The Hanover court first reasoned that CDC, although technically the owner of the damage claims, was, even more technically, providing a legal service to the assignors. Most assignors had received no consideration from CDC for the transfer, and the only way for them to obtain any compensation was for the lawsuit to be successful. Therefore, the commercial risk remained with them.

CDC is allowed to provide certain legal services, including the collection of claims, by virtue of its collection license (“Inkassolizenz“). However, the court then held that CDC had gone beyond the limits of this license. First, CDC’s business was focused on court proceedings, rather than on out-of-court collection. (CDC had apparently not even attempted any out-of-court settlement.) Second, the case required an extensive legal and factual analysis. And the legal issues, specifically those pertaining to cartel damage law, were of a complexity exceeding the legal expertise that collection agencies usually have.

4.   Conflicting interests

The court also held that CDC had breached the RDG by pursuing conflicting interests. For claims from the first market level (= food producers), CDC had to argue that the cartel damage had not been passed on to the next level. For claims from the second market level (= food retailers), CDC had to argue the exact opposite. Even worse, the court noted that in some cases, CDC was claiming damages for both market levels for the very same production chains – essentially arguing a case of Schroedinger’s pass-on, where cartel damage is simultaneously passed on and not passed on. While CDC averred that this overlap concerned less than 3.5 % of the overall claim, the court held that there is no materiality threshold for conflicts of interest[8].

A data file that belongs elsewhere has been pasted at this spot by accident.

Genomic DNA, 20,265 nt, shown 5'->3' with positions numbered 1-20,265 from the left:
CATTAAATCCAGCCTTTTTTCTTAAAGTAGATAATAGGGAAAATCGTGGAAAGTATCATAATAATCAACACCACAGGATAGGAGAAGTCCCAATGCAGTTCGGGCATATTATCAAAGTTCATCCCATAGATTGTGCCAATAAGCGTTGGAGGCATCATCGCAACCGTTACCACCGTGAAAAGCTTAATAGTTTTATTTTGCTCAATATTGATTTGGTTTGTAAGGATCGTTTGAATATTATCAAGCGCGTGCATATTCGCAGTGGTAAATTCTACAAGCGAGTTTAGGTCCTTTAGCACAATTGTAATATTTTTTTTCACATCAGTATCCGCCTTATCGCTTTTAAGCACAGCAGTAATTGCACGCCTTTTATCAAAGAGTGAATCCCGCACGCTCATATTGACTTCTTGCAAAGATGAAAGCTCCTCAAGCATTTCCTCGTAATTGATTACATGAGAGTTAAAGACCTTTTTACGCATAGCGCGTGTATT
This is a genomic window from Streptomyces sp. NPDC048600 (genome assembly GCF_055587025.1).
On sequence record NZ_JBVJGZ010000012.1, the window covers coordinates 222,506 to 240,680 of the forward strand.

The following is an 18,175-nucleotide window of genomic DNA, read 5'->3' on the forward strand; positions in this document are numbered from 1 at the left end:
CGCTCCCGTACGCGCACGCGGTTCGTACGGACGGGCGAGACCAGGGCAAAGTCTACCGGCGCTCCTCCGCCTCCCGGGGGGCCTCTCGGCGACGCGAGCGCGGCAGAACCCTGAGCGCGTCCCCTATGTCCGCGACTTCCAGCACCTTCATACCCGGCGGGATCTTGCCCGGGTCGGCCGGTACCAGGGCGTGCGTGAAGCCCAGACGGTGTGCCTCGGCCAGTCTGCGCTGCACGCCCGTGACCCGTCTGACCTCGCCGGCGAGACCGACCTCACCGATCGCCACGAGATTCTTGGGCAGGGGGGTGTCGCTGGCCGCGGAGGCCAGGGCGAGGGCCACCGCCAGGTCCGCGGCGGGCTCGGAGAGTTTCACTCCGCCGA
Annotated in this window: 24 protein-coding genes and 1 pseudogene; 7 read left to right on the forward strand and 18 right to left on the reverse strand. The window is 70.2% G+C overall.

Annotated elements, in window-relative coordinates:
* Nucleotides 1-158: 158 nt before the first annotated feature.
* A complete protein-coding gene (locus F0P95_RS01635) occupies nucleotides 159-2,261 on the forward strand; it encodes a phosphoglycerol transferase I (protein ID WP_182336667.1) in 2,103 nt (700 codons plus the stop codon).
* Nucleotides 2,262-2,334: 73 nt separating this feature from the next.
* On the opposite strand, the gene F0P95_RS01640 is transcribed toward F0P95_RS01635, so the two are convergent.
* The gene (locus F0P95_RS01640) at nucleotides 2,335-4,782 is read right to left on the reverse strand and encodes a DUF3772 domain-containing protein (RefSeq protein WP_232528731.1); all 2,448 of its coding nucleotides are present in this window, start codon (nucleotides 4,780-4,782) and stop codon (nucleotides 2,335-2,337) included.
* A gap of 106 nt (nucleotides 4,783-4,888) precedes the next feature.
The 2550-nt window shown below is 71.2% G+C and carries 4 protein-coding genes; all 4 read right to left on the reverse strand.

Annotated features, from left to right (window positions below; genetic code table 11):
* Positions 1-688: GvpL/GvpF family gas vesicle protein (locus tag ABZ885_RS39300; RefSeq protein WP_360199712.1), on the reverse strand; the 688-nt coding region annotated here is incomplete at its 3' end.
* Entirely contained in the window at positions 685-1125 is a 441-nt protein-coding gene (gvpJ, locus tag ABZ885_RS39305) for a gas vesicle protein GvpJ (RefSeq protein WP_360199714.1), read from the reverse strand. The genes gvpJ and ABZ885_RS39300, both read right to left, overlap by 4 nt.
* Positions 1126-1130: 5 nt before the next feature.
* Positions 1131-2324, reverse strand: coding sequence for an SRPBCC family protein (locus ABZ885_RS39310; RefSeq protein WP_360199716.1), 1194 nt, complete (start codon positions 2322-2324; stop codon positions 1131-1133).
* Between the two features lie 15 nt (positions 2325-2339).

5.   Outlook

CDC have appealed against the judgment. Given their commercial relevance, the matters discussed herein will ultimately lead to an authoritative decision by the Federal Court of Justice, which will delineate the playing field for claims vehicles in Germany. Until that point, the only way to ensure the validity of transfers is for claims vehicles to actually purchase the claims, and pay for them upfront. Otherwise, claims vehicles run the risk that the transfers are invalid, and that their lawsuits will be carried out under the Damocles sword of limitation.